Interestingly, the extent of technological innovation as measured by MACHINE is comparatively high in each of the three clusters, although its intensity is less than proportional to the extent of overall firm innovativeness. This may confirm that technological innovations can more easily be introduced and assimilated than organizational innovations or a product new to the market, which require flexibility and cognitive skills that not all firms might possess (see Battisti, Colombo and Rabbiosi, 2005; Black and Lynch, 2004; Bresnahan, Brynjolfsson and Hitt, 2002; Brynjolfsson and Hitt, 1994, 2000; Colombo and Delmastro, 2002; etc.).

Given that cluster 1 has the largest number of firms and cluster 3 has the smallest, to the extent that CIS4 is representative of the UK population, this suggests that about 19.4% of UK firms operate well above average in terms of innovative activity while 56.9% perform below the average.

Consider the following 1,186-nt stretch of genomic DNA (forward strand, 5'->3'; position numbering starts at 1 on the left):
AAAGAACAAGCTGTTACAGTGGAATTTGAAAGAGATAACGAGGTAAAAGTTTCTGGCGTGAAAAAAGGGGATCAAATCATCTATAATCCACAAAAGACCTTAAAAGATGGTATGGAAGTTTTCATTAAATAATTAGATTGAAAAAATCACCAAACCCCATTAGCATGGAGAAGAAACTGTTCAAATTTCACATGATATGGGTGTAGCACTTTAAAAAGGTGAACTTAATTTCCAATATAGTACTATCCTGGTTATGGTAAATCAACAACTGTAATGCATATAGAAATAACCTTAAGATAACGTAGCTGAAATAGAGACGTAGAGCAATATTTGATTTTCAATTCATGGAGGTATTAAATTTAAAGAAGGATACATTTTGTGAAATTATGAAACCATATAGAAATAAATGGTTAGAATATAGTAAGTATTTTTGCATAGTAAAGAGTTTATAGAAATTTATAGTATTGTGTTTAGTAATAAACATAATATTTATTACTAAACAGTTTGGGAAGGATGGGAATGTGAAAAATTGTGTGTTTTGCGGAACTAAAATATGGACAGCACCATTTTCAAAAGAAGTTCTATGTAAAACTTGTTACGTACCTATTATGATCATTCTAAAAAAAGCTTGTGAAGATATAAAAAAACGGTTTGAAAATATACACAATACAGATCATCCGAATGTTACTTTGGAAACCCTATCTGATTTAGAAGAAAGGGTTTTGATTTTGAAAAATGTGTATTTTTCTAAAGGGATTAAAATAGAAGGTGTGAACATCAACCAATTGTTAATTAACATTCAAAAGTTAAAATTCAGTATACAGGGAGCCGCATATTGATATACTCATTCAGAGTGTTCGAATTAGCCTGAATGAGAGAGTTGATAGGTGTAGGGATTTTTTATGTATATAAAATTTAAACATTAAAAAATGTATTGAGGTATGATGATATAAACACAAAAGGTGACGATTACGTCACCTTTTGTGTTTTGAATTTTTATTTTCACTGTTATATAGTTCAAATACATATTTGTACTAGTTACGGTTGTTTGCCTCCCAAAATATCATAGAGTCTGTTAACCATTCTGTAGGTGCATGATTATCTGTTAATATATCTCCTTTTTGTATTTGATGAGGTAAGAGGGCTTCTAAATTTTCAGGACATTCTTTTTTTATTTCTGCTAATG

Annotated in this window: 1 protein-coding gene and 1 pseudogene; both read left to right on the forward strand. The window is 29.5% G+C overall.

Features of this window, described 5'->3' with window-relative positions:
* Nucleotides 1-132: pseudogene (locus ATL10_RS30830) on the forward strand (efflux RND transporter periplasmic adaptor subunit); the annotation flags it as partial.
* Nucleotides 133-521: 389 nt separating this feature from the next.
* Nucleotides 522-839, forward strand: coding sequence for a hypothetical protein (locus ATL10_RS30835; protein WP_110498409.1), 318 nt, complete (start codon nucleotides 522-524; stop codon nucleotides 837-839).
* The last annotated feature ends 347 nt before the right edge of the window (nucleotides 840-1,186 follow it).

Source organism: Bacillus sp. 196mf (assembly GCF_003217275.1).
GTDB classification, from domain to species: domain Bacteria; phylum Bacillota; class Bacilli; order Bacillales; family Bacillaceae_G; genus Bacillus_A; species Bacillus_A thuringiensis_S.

Interestingly, across the clusters we find that Factor 1 innovation is positively associated with Factor 2 innovation, suggesting that organizational innovations and technological innovations do not represent substitute, alternative or competing innovation strategies, but rather are complements with positive synergistic effects. If the factors had been substitutes we would expect to have seen some firms using organizational innovations intensively but not technological innovations and other firms using technological innovations intensively but not organizational innovations. We do not observe such patterns and thus may reliably adduce that the organizational and technological innovations are complements.

Innovation and firm characteristics

  1. Top of page
  2. Abstract
  3. Introduction
  4. The CIS4 data set and measures of innovative activity
  5. Theoretical groundings